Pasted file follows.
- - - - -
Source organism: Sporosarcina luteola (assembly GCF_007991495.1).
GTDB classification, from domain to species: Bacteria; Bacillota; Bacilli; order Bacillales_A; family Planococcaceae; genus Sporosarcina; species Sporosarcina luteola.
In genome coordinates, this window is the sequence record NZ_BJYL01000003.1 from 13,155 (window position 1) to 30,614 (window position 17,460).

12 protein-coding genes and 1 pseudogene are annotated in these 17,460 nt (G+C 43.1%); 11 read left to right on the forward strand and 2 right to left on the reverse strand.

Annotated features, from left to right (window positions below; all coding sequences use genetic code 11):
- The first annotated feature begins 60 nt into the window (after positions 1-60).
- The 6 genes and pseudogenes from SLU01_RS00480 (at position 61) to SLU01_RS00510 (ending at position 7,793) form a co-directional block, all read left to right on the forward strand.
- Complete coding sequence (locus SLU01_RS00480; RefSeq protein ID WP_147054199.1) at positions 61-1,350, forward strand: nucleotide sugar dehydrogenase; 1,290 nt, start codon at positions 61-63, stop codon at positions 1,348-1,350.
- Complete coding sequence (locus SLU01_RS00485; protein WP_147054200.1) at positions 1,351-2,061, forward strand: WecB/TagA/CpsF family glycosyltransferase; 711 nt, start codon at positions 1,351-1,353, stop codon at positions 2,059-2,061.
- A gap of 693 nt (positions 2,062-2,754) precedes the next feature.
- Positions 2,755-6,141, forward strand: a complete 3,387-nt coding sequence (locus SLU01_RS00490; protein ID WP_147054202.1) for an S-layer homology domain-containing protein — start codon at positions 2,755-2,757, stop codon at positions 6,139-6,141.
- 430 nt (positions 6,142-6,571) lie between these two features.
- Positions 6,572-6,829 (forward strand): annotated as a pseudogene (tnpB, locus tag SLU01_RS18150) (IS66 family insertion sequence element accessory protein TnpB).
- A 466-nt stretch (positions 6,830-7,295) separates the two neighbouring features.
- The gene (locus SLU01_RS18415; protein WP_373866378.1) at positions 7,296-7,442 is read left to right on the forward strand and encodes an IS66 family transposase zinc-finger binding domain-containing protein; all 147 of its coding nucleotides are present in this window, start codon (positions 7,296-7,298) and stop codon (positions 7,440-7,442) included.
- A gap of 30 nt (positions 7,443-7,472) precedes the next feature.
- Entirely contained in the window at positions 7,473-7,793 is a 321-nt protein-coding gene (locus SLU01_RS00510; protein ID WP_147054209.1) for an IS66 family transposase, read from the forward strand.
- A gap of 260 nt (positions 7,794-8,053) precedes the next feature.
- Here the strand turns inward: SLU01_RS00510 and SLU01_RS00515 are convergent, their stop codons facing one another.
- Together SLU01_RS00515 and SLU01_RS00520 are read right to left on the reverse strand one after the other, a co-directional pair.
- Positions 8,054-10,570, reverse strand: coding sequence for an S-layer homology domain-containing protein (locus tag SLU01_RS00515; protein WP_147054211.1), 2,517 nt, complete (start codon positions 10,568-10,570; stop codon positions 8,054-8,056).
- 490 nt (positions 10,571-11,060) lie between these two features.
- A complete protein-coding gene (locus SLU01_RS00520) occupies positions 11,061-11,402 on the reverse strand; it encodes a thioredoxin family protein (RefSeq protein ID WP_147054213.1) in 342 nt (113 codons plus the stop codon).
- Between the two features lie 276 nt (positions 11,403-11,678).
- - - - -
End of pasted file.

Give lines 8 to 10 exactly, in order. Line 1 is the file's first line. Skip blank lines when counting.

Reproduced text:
- Complete coding sequence (locus SLU01_RS00480; RefSeq protein ID WP_147054199.1) at positions 61-1,350, forward strand: nucleotide sugar dehydrogenase; 1,290 nt, start codon at positions 61-63, stop codon at positions 1,348-1,350.
- Complete coding sequence (locus SLU01_RS00485; protein WP_147054200.1) at positions 1,351-2,061, forward strand: WecB/TagA/CpsF family glycosyltransferase; 711 nt, start codon at positions 1,351-1,353, stop codon at positions 2,059-2,061.
- A gap of 693 nt (positions 2,062-2,754) precedes the next feature.